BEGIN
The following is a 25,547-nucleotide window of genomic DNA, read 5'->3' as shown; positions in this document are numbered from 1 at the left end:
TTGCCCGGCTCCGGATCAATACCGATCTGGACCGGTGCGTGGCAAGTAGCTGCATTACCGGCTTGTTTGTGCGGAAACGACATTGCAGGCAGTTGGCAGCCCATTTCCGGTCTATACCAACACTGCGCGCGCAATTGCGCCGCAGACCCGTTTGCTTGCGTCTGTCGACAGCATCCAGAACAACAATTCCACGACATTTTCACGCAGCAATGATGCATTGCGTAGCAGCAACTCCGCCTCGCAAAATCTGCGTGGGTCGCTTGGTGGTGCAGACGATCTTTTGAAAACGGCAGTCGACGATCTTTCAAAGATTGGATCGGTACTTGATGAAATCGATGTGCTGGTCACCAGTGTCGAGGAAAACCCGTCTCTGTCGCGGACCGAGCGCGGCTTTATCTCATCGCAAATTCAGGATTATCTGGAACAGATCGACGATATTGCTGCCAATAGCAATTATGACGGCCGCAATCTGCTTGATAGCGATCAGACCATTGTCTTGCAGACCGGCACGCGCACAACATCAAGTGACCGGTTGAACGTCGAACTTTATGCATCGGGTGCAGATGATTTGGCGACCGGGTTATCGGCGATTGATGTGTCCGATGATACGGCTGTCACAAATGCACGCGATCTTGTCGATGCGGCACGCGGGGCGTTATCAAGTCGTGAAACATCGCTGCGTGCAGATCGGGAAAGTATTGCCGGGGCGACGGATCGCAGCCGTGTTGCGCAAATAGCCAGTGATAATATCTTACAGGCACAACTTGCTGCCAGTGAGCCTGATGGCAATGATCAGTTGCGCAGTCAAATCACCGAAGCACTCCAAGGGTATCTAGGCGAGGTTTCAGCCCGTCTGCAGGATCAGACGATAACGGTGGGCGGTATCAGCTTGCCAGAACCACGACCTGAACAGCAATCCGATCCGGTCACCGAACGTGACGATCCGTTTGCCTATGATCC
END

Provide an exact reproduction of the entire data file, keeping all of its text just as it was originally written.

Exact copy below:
The following is a 25,547-nucleotide window of genomic DNA, read 5'->3' as shown; positions in this document are numbered from 1 at the left end:
TTGCCCGGCTCCGGATCAATACCGATCTGGACCGGTGCGTGGCAAGTAGCTGCATTACCGGCTTGTTTGTGCGGAAACGACATTGCAGGCAGTTGGCAGCCCATTTCCGGTCTATACCAACACTGCGCGCGCAATTGCGCCGCAGACCCGTTTGCTTGCGTCTGTCGACAGCATCCAGAACAACAATTCCACGACATTTTCACGCAGCAATGATGCATTGCGTAGCAGCAACTCCGCCTCGCAAAATCTGCGTGGGTCGCTTGGTGGTGCAGACGATCTTTTGAAAACGGCAGTCGACGATCTTTCAAAGATTGGATCGGTACTTGATGAAATCGATGTGCTGGTCACCAGTGTCGAGGAAAACCCGTCTCTGTCGCGGACCGAGCGCGGCTTTATCTCATCGCAAATTCAGGATTATCTGGAACAGATCGACGATATTGCTGCCAATAGCAATTATGACGGCCGCAATCTGCTTGATAGCGATCAGACCATTGTCTTGCAGACCGGCACGCGCACAACATCAAGTGACCGGTTGAACGTCGAACTTTATGCATCGGGTGCAGATGATTTGGCGACCGGGTTATCGGCGATTGATGTGTCCGATGATACGGCTGTCACAAATGCACGCGATCTTGTCGATGCGGCACGCGGGGCGTTATCAAGTCGTGAAACATCGCTGCGTGCAGATCGGGAAAGTATTGCCGGGGCGACGGATCGCAGCCGTGTTGCGCAAATAGCCAGTGATAATATCTTACAGGCACAACTTGCTGCCAGTGAGCCTGATGGCAATGATCAGTTGCGCAGTCAAATCACCGAAGCACTCCAAGGGTATCTAGGCGAGGTTTCAGCCCGTCTGCAGGATCAGACGATAACGGTGGGCGGTATCAGCTTGCCAGAACCACGACCTGAACAGCAATCCGATCCGGTCACCGAACGTGACGATCCGTTTGCCTATGATCC